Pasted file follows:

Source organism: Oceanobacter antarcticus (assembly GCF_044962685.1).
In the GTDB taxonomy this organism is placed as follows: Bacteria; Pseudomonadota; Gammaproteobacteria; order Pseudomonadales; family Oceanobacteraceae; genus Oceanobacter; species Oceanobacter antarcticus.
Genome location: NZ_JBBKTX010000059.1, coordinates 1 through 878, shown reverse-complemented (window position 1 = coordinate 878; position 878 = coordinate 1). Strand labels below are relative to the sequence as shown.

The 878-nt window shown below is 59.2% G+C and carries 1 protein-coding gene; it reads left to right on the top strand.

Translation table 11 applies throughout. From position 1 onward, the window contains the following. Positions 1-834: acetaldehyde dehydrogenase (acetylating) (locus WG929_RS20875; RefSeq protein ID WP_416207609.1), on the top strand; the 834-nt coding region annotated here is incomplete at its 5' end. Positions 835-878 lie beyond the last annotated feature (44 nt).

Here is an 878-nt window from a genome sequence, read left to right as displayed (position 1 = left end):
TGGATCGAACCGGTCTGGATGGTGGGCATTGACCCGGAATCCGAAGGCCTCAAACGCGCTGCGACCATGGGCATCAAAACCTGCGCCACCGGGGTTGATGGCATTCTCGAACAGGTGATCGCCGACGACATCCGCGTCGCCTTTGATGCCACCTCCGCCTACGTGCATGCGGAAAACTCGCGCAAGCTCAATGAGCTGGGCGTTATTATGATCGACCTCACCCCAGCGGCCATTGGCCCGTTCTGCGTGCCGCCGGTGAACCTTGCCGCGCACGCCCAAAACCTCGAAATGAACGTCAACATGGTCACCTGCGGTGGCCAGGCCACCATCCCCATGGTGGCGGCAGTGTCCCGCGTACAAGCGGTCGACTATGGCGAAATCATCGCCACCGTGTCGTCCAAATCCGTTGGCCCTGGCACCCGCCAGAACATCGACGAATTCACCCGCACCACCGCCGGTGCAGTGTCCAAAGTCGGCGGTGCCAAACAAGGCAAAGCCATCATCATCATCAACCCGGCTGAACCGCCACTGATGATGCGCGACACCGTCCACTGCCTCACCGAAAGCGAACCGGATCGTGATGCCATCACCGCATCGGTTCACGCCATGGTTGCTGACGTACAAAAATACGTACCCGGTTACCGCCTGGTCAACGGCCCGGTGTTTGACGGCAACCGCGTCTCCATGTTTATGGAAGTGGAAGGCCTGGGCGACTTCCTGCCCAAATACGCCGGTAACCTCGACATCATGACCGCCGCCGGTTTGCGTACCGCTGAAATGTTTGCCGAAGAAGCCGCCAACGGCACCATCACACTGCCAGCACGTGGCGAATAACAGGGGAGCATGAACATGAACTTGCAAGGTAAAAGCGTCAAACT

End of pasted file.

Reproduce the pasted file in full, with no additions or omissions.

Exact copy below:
Source organism: Oceanobacter antarcticus (assembly GCF_044962685.1).
In the GTDB taxonomy this organism is placed as follows: Bacteria; Pseudomonadota; Gammaproteobacteria; order Pseudomonadales; family Oceanobacteraceae; genus Oceanobacter; species Oceanobacter antarcticus.
Genome location: NZ_JBBKTX010000059.1, coordinates 1 through 878, shown reverse-complemented (window position 1 = coordinate 878; position 878 = coordinate 1). Strand labels below are relative to the sequence as shown.

The 878-nt window shown below is 59.2% G+C and carries 1 protein-coding gene; it reads left to right on the top strand.

Translation table 11 applies throughout. From position 1 onward, the window contains the following. Positions 1-834: acetaldehyde dehydrogenase (acetylating) (locus WG929_RS20875; RefSeq protein ID WP_416207609.1), on the top strand; the 834-nt coding region annotated here is incomplete at its 5' end. Positions 835-878 lie beyond the last annotated feature (44 nt).

Here is an 878-nt window from a genome sequence, read left to right as displayed (position 1 = left end):
TGGATCGAACCGGTCTGGATGGTGGGCATTGACCCGGAATCCGAAGGCCTCAAACGCGCTGCGACCATGGGCATCAAAACCTGCGCCACCGGGGTTGATGGCATTCTCGAACAGGTGATCGCCGACGACATCCGCGTCGCCTTTGATGCCACCTCCGCCTACGTGCATGCGGAAAACTCGCGCAAGCTCAATGAGCTGGGCGTTATTATGATCGACCTCACCCCAGCGGCCATTGGCCCGTTCTGCGTGCCGCCGGTGAACCTTGCCGCGCACGCCCAAAACCTCGAAATGAACGTCAACATGGTCACCTGCGGTGGCCAGGCCACCATCCCCATGGTGGCGGCAGTGTCCCGCGTACAAGCGGTCGACTATGGCGAAATCATCGCCACCGTGTCGTCCAAATCCGTTGGCCCTGGCACCCGCCAGAACATCGACGAATTCACCCGCACCACCGCCGGTGCAGTGTCCAAAGTCGGCGGTGCCAAACAAGGCAAAGCCATCATCATCATCAACCCGGCTGAACCGCCACTGATGATGCGCGACACCGTCCACTGCCTCACCGAAAGCGAACCGGATCGTGATGCCATCACCGCATCGGTTCACGCCATGGTTGCTGACGTACAAAAATACGTACCCGGTTACCGCCTGGTCAACGGCCCGGTGTTTGACGGCAACCGCGTCTCCATGTTTATGGAAGTGGAAGGCCTGGGCGACTTCCTGCCCAAATACGCCGGTAACCTCGACATCATGACCGCCGCCGGTTTGCGTACCGCTGAAATGTTTGCCGAAGAAGCCGCCAACGGCACCATCACACTGCCAGCACGTGGCGAATAACAGGGGAGCATGAACATGAACTTGCAAGGTAAAAGCGTCAAACT